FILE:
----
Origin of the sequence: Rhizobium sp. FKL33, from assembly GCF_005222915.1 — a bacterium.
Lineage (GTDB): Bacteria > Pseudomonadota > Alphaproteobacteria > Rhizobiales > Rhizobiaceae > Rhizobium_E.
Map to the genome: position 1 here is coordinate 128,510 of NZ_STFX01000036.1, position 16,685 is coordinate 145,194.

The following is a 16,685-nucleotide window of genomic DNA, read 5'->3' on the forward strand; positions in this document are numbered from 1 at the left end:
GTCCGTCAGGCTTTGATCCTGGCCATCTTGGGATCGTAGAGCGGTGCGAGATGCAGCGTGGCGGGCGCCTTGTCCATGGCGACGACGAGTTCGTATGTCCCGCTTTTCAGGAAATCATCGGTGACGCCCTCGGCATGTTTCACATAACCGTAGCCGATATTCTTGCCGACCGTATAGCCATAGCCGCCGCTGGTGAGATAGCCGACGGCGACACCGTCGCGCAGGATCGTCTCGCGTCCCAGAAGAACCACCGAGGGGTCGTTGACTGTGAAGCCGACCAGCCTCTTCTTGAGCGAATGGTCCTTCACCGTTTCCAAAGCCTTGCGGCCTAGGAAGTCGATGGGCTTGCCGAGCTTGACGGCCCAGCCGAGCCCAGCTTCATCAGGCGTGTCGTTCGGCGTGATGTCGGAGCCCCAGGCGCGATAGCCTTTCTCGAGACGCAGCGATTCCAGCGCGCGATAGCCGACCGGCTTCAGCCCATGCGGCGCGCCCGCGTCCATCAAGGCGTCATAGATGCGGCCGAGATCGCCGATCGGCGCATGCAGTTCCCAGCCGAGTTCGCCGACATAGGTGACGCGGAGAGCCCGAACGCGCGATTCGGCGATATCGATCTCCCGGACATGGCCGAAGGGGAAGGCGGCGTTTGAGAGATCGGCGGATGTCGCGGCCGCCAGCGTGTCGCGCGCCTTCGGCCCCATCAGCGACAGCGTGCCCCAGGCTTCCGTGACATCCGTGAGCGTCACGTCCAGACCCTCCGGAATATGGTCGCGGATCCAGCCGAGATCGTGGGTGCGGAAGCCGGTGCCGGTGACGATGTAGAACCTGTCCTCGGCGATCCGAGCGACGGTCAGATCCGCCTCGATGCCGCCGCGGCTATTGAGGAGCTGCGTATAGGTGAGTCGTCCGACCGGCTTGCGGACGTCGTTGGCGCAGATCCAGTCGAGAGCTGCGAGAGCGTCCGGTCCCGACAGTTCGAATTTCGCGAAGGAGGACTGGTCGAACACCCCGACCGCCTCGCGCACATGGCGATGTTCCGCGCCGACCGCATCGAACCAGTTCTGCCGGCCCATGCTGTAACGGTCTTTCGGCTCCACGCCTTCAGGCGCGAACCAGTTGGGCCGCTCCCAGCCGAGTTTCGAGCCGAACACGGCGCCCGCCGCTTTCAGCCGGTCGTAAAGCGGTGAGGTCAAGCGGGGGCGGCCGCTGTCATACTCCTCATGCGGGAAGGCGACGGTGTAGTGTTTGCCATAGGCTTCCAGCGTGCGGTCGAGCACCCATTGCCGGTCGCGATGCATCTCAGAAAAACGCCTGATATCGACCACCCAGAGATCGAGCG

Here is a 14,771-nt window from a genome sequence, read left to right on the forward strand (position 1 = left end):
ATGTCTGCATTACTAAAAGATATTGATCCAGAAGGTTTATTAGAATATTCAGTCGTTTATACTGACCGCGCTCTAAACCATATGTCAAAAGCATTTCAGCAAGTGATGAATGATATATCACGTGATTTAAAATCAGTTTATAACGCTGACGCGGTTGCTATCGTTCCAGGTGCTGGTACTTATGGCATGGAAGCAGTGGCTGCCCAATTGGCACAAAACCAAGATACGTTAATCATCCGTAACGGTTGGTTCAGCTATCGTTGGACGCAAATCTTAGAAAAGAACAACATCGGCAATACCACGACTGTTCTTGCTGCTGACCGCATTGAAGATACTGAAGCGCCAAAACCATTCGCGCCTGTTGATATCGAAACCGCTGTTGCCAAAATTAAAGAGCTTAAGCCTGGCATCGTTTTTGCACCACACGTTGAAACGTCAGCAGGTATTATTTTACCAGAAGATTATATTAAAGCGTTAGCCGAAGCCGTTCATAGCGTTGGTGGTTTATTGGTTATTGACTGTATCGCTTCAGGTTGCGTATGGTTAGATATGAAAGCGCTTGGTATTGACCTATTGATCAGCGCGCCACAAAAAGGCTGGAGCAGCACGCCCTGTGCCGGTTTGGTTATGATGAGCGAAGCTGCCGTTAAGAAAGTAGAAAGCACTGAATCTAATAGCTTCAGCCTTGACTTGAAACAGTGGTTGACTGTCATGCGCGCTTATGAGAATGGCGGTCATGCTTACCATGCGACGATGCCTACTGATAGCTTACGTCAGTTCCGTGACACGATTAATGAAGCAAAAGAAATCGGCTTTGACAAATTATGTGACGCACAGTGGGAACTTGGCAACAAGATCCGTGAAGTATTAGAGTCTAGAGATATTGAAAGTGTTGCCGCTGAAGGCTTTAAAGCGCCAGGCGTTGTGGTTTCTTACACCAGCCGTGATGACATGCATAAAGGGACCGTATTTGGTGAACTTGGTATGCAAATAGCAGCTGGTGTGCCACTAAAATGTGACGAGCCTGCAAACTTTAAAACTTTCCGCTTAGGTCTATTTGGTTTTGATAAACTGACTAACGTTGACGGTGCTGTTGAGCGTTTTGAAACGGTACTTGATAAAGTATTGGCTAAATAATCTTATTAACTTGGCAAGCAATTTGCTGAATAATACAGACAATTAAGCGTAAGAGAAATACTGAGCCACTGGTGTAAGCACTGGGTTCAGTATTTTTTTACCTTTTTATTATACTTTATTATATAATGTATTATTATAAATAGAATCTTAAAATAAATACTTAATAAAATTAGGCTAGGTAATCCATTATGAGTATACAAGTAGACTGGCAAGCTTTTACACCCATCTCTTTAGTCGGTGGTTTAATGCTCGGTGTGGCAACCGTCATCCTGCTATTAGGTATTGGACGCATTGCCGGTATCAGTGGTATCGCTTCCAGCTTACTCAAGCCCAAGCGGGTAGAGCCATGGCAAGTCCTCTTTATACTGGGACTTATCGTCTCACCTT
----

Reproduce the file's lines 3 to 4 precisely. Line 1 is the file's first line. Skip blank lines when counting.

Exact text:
Map to the genome: position 1 here is coordinate 128,510 of NZ_STFX01000036.1, position 16,685 is coordinate 145,194.

The following is a 16,685-nucleotide window of genomic DNA, read 5'->3' on the forward strand; positions in this document are numbered from 1 at the left end: